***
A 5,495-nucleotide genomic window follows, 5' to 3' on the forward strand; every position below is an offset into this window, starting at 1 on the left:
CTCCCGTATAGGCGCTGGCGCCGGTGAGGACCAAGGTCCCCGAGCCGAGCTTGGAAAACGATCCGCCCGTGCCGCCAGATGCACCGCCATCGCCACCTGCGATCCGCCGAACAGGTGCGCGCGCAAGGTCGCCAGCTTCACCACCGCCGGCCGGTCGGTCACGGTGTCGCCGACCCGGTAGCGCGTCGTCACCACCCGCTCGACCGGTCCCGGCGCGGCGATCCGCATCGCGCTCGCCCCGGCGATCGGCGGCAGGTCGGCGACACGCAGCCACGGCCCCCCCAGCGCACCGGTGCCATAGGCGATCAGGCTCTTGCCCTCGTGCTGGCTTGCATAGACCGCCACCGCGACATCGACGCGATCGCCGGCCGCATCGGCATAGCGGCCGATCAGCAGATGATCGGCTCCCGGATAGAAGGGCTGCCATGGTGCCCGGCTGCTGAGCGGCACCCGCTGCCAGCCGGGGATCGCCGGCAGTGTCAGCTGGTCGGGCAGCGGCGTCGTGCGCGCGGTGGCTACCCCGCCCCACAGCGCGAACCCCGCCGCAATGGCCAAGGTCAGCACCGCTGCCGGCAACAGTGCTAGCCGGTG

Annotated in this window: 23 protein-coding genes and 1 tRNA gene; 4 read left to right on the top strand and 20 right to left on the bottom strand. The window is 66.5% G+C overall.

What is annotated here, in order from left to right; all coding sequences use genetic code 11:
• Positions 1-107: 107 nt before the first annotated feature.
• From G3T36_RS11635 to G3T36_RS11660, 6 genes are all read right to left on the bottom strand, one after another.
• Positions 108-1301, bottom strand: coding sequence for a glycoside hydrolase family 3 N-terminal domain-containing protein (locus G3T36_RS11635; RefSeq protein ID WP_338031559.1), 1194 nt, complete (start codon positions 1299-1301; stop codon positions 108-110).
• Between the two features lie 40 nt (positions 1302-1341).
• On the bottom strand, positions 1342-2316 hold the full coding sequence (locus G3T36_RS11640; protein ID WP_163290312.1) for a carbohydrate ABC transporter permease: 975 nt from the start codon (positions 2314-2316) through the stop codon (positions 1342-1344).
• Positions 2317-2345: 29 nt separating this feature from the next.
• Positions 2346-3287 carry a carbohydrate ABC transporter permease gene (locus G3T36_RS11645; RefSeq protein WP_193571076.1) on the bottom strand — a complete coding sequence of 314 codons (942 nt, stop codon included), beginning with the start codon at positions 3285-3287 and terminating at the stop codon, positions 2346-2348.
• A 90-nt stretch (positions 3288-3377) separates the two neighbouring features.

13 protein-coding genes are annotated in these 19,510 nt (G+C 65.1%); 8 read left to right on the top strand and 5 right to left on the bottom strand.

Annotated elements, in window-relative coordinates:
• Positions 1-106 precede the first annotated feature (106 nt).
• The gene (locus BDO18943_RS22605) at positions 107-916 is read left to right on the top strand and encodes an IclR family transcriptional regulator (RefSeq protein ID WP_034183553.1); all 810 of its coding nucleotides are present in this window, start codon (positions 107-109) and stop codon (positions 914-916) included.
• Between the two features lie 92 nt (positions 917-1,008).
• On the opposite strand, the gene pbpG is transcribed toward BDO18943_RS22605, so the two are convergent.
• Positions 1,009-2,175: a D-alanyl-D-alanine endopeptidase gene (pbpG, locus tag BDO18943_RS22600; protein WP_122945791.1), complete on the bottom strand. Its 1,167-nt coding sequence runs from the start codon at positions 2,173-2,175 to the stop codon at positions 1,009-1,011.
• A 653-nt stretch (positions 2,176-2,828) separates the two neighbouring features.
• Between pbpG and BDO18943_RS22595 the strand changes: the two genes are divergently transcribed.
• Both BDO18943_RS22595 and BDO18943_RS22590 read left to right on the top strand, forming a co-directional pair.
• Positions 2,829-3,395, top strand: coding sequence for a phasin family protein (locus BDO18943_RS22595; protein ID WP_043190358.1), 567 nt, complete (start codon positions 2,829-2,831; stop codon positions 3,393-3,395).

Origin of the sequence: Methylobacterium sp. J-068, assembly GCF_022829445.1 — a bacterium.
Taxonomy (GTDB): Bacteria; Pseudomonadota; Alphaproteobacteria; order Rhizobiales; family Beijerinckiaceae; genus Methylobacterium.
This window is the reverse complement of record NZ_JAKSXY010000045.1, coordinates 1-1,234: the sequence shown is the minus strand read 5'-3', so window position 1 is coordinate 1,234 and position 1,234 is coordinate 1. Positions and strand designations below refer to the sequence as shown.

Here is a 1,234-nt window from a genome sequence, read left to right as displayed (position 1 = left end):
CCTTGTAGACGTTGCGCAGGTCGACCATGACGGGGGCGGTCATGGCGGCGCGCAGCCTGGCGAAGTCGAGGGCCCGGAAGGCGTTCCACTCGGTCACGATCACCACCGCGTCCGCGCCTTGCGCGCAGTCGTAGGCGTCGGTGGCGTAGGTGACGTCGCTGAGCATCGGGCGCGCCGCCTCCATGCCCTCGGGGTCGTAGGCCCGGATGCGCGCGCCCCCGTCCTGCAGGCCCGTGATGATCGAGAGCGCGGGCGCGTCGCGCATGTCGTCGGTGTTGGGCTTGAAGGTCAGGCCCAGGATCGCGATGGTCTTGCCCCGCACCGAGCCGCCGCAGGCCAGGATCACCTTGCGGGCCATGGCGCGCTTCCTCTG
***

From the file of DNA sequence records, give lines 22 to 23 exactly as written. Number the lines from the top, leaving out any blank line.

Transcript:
• Both BDO18943_RS22595 and BDO18943_RS22590 read left to right on the top strand, forming a co-directional pair.
• Positions 2,829-3,395, top strand: coding sequence for a phasin family protein (locus BDO18943_RS22595; protein ID WP_043190358.1), 567 nt, complete (start codon positions 2,829-2,831; stop codon positions 3,393-3,395).